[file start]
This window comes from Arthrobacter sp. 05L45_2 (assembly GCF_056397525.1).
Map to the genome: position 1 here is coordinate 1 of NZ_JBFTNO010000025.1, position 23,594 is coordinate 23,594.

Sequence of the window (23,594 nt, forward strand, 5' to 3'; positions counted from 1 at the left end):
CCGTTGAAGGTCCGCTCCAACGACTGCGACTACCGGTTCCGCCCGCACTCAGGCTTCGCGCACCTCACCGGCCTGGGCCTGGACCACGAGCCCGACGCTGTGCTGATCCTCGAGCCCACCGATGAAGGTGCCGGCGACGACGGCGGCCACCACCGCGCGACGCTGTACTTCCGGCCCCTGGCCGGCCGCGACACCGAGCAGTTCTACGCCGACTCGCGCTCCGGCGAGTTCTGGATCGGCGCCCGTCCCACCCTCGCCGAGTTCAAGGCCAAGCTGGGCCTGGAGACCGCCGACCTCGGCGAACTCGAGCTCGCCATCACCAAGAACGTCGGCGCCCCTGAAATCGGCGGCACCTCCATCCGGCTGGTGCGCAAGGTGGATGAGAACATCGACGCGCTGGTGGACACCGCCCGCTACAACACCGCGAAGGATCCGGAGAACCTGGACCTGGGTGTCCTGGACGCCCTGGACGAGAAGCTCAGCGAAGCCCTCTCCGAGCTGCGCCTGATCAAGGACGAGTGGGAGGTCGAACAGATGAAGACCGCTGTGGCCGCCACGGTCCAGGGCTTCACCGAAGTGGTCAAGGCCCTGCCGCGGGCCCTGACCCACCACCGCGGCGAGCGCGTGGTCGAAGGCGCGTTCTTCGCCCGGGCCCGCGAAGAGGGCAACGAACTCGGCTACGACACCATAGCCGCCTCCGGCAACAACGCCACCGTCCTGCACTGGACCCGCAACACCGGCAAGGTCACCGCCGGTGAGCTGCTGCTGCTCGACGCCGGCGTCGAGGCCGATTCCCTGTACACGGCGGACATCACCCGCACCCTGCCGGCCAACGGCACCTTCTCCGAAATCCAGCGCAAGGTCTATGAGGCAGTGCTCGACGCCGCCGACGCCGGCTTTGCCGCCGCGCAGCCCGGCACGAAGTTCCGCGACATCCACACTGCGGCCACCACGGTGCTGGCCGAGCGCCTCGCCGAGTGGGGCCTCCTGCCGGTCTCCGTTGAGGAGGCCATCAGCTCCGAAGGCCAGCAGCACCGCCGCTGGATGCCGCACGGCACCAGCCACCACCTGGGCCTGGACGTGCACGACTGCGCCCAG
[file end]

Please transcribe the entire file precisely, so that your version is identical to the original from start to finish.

This window comes from Arthrobacter sp. 05L45_2 (assembly GCF_056397525.1).
Map to the genome: position 1 here is coordinate 1 of NZ_JBFTNO010000025.1, position 23,594 is coordinate 23,594.

Sequence of the window (23,594 nt, forward strand, 5' to 3'; positions counted from 1 at the left end):
CCGTTGAAGGTCCGCTCCAACGACTGCGACTACCGGTTCCGCCCGCACTCAGGCTTCGCGCACCTCACCGGCCTGGGCCTGGACCACGAGCCCGACGCTGTGCTGATCCTCGAGCCCACCGATGAAGGTGCCGGCGACGACGGCGGCCACCACCGCGCGACGCTGTACTTCCGGCCCCTGGCCGGCCGCGACACCGAGCAGTTCTACGCCGACTCGCGCTCCGGCGAGTTCTGGATCGGCGCCCGTCCCACCCTCGCCGAGTTCAAGGCCAAGCTGGGCCTGGAGACCGCCGACCTCGGCGAACTCGAGCTCGCCATCACCAAGAACGTCGGCGCCCCTGAAATCGGCGGCACCTCCATCCGGCTGGTGCGCAAGGTGGATGAGAACATCGACGCGCTGGTGGACACCGCCCGCTACAACACCGCGAAGGATCCGGAGAACCTGGACCTGGGTGTCCTGGACGCCCTGGACGAGAAGCTCAGCGAAGCCCTCTCCGAGCTGCGCCTGATCAAGGACGAGTGGGAGGTCGAACAGATGAAGACCGCTGTGGCCGCCACGGTCCAGGGCTTCACCGAAGTGGTCAAGGCCCTGCCGCGGGCCCTGACCCACCACCGCGGCGAGCGCGTGGTCGAAGGCGCGTTCTTCGCCCGGGCCCGCGAAGAGGGCAACGAACTCGGCTACGACACCATAGCCGCCTCCGGCAACAACGCCACCGTCCTGCACTGGACCCGCAACACCGGCAAGGTCACCGCCGGTGAGCTGCTGCTGCTCGACGCCGGCGTCGAGGCCGATTCCCTGTACACGGCGGACATCACCCGCACCCTGCCGGCCAACGGCACCTTCTCCGAAATCCAGCGCAAGGTCTATGAGGCAGTGCTCGACGCCGCCGACGCCGGCTTTGCCGCCGCGCAGCCCGGCACGAAGTTCCGCGACATCCACACTGCGGCCACCACGGTGCTGGCCGAGCGCCTCGCCGAGTGGGGCCTCCTGCCGGTCTCCGTTGAGGAGGCCATCAGCTCCGAAGGCCAGCAGCACCGCCGCTGGATGCCGCACGGCACCAGCCACCACCTGGGCCTGGACGTGCACGACTGCGCCCAG